In a previous blog Not all carbs are equal we saw that some carbohydrates are used more rapidly than others, but no carbohydrates are used at rates higher than 60 g/h. Why is this? Why can you not use more than 60 g/h? The answer lies in your capacity to absorb carbohydrate. How much ingested carbohydrate your muscles can use appears limited by how much your intestine can absorb.
Absorption of carbohydrates
Lets look at the absorption process close-up. Absorption is the process of moving a nutrient from the intestinal lumen into the bodies’ circulation (from left to right in the figure below). In this process the nutrient has to pass through cells and in particular two cell membranes. These cell membranes are a barrier for unwanted and dangerous substances but also make it more difficult for any nutrient to enter the body. Many nutrients need the help of a transporter. These transporters are proteins that are embedded in the membranes and help the nutrient to move across the barrier.
Glucose uses a transporter called sodium-dependent transporter or SGLT1 for absorption. The transport capacity of this transporter is limited as the transporter becomes saturated at a carbohydrate intake around 1g/min (or 60g/h). This is the main reason that ingesting more carbohydrate than about 60-70 grams per hour will not result in more oxidation of that carbohydrate. The excess carbohydrate is simply not absorbed and will accumulate in the intestine.
We found out, however, that if you make sure you saturate this transporter by giving 60 g/h of glucose and at the same time you use a carbohydrate that uses a different transporter, you can deliver more carbohydrate to the muscle. Fructose is such a carbohydrate. It is transported by a carbohydrate transporter called GLUT5.
In 2004 Dr Roy Jentjens at the University of Birmingham published the first study to show that if you ingested a combination of carbohydrates - often referred to as multiple transportable carbohydrate because they use multiple transporters - and observed oxidation rates well above 1g/min (1.26g/ min) (1).This was more than 25% more than we previously thought was the maximum.
At present only two different intestinal carbohydrate transporters have been identified (SGLT1 for glucose and galactose, and GLUT5 for fructose). Studies suggest that carbohydrate oxidation from a sucrose drink is similar to glucose and does not reach the high oxidation rates observed with glucose and fructose (or other multiple transportable carbohydrates).
Optimal mix and no magic ratio
We attempted to find the carbohydrate mix that would result in the highest oxidation rates. The studies confirmed that multiple transportable carbohydrates resulted in up to 75% greater oxidation rates than carbohydrates that use the SGLT1 transporter only! The following combinations seemed to produce the most favourable effects:
In all cases, the glucose transporter needs to be saturated and this will not happen if less than about 60 g/h is ingested. The additional second carbohydrate (fructose) will have to be ingested at sufficient rates to add to the carbohydrate delivery (30 g/h or more). If these amounts are ingested it gives you a ratio of 2:1 glucose:fructose and an intake of 90 g/h. This is often the recommended ratio. However, I want to make a point that this is NOT a magic ratio. If you can tolerate higher intakes, adding more fructose may actually help and you will move towards a 1:1 ratio, but still with ingesting 60 g/h of glucose or maltodextrin.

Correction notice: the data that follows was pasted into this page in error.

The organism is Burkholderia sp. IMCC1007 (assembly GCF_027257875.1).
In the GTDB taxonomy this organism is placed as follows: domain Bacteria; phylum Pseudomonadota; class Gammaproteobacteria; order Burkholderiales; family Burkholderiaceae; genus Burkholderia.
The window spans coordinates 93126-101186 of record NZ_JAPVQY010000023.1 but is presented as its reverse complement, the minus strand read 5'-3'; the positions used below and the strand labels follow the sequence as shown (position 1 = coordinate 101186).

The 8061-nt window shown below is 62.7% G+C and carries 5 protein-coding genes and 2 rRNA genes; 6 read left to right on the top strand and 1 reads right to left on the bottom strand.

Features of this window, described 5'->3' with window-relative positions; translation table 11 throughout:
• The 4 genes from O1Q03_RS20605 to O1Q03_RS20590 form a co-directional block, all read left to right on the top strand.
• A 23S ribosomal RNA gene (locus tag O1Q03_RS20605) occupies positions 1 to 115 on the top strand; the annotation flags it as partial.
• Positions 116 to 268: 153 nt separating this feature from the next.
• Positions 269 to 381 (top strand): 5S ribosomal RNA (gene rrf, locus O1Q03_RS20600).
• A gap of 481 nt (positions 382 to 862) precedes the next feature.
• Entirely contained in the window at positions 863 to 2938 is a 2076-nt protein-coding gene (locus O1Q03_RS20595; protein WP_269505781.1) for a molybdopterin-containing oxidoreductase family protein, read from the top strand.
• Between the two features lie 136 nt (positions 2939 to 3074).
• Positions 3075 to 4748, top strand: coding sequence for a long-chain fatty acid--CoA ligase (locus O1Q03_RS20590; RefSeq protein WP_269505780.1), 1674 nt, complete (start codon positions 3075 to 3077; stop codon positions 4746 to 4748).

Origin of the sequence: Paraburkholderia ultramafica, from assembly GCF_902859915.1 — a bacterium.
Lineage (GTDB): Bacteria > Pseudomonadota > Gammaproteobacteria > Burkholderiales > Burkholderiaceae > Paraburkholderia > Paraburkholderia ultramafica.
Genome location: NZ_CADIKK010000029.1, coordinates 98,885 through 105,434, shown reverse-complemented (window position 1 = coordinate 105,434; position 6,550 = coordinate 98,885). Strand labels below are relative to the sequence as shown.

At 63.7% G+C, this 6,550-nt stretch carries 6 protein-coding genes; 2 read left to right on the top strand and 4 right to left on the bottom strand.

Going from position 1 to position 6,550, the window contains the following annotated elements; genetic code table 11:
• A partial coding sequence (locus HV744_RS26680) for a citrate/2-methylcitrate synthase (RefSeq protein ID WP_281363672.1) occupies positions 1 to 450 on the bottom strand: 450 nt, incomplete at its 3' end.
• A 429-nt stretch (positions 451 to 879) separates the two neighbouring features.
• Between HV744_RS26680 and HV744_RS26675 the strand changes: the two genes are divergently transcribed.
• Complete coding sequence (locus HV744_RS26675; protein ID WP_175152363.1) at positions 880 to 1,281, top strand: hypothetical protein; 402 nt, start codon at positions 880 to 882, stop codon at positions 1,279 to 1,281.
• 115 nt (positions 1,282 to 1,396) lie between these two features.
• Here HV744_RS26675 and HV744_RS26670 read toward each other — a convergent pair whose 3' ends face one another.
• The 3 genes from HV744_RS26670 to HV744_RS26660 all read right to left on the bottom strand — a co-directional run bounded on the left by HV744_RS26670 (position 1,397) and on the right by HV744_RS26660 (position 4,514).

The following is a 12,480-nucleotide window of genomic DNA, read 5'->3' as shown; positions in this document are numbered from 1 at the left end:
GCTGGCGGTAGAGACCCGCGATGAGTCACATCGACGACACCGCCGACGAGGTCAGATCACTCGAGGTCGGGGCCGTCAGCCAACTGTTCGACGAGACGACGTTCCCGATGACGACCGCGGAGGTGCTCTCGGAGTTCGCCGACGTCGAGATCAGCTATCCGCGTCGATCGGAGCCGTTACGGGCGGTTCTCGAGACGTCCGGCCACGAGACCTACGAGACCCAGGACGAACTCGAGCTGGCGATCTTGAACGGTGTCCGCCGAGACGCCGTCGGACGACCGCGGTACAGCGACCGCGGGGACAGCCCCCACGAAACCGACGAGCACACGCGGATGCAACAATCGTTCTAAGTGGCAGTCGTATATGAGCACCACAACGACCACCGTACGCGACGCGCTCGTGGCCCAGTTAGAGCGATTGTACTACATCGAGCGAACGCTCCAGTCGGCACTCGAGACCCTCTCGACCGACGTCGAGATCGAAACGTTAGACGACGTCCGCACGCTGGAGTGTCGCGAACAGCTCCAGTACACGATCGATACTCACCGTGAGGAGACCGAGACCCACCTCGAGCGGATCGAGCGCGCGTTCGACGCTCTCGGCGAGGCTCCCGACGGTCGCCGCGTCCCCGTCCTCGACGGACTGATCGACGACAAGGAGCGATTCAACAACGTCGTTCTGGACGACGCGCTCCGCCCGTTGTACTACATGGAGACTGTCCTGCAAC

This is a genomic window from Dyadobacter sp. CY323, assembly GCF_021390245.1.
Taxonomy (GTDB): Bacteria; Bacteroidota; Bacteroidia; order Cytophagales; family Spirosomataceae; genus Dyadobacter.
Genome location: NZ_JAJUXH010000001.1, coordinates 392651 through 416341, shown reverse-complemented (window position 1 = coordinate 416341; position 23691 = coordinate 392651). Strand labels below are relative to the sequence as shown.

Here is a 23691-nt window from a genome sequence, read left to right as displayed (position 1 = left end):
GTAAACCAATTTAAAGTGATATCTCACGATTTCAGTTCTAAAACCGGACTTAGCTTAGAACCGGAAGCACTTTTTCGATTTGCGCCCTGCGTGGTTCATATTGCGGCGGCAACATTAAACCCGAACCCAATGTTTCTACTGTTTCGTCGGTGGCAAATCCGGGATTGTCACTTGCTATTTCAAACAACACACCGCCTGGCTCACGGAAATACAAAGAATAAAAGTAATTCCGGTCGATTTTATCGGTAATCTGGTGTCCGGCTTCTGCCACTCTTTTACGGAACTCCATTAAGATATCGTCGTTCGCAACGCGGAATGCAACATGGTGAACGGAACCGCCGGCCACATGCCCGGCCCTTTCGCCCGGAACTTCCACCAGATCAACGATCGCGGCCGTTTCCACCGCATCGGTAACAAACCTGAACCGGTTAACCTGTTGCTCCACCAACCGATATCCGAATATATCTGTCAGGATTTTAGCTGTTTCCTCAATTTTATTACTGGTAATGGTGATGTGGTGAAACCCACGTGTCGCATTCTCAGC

In line with the evidence of a dose response relationship between carbohydrate intake and endurance performance, studies have demonstrated that multiple transportable carbohydrates can result in improved performance over and above the performance-enhancing effect of a carbohydrate drink with one single carbohydrate (4) (see figure above). It has also been demonstrated that multiple transportable carbohydrates may have advantages in fluid delivery and tolerance (gastrointestinal comfort). Recently published recommendations take these findings into account, acknowledging that there may be different carbohydrate needs for different durations of exercise as well as for different levels of athletes (5, 6).
Liquid, gel or solids?
Important from a practical perspective, such high oxidation rates cannot only be achieved with carbohydrate ingested in a beverage but also as a gel (2) or a low fat, low protein, low fibre energy bar (3). Therefore it is possible to deliver the carbohydrate from a range of sources and it is possible to pick-and-mix to achieve the desired carbohydrate intake.
Carb mixes can be recommended at all durations of exercise but are most effective when the exercise is 2.5 hours or longer. In those conditions, carbohydrate intakes of up to 90g/h are recommended from multiple transportable carbohydrate sources. Glucose or maltodextrin will have to provide around 60 g/h. In the next blog we will put together a comprehensive practical guide to carbohydrate intake for different events.
For more in-depth information, the reader is referred to recent reviews on this topic.
1. Jentjens, R. L., et al. (2004). Oxidation of combined ingestion of glucose and fructose during exercise." J Appl Physiol 96(4): 1277-1284.
2. Pfeiffer, B., et al. (2010). Oxidation of solid versus liquid CHO sources during exercise." Med Sci Sports Exerc 42(11): 2030-2037.
3. Pfeiffer, B., et al. (2010). CHO oxidation from a CHO gel compared with a drink during exercise." Med Sci Sports Exerc 42(11): 2038-2045.
4. Currell, K. and A. E. Jeukendrup (2008). Superior endurance performance with ingestion of multiple transportable carbohydrates." Med Sci Sports Exerc 40(2): 275-281.
5. Jeukendrup, A. E. (2011). "Nutrition for endurance sports: marathon, triathlon, and road cycling." J Sports Sci 29 Suppl 1: S91-99.
6. Jeukendrup, A. (2014). "A step towards personalized sports nutrition: carbohydrate intake during exercise." Sports Med 44 Suppl 1: 25-33.